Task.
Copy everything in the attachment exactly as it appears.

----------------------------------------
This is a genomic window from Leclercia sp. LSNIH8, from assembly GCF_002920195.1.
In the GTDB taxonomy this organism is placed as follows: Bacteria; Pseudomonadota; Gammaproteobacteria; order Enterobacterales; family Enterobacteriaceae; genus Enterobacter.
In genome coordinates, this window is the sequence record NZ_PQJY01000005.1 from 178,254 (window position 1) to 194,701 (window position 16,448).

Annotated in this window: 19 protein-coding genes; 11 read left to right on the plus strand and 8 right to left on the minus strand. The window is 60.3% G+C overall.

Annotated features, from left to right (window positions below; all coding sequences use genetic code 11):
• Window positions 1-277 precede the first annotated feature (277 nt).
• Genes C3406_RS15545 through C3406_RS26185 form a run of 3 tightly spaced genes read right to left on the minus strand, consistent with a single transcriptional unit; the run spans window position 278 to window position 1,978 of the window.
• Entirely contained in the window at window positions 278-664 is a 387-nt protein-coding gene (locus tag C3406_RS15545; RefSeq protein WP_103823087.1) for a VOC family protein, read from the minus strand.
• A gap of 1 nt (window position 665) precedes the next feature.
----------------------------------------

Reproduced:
This is a genomic window from Leclercia sp. LSNIH8, from assembly GCF_002920195.1.
In the GTDB taxonomy this organism is placed as follows: Bacteria; Pseudomonadota; Gammaproteobacteria; order Enterobacterales; family Enterobacteriaceae; genus Enterobacter.
In genome coordinates, this window is the sequence record NZ_PQJY01000005.1 from 178,254 (window position 1) to 194,701 (window position 16,448).

Annotated in this window: 19 protein-coding genes; 11 read left to right on the plus strand and 8 right to left on the minus strand. The window is 60.3% G+C overall.

Annotated features, from left to right (window positions below; all coding sequences use genetic code 11):
• Window positions 1-277 precede the first annotated feature (277 nt).
• Genes C3406_RS15545 through C3406_RS26185 form a run of 3 tightly spaced genes read right to left on the minus strand, consistent with a single transcriptional unit; the run spans window position 278 to window position 1,978 of the window.
• Entirely contained in the window at window positions 278-664 is a 387-nt protein-coding gene (locus tag C3406_RS15545; RefSeq protein WP_103823087.1) for a VOC family protein, read from the minus strand.
• A gap of 1 nt (window position 665) precedes the next feature.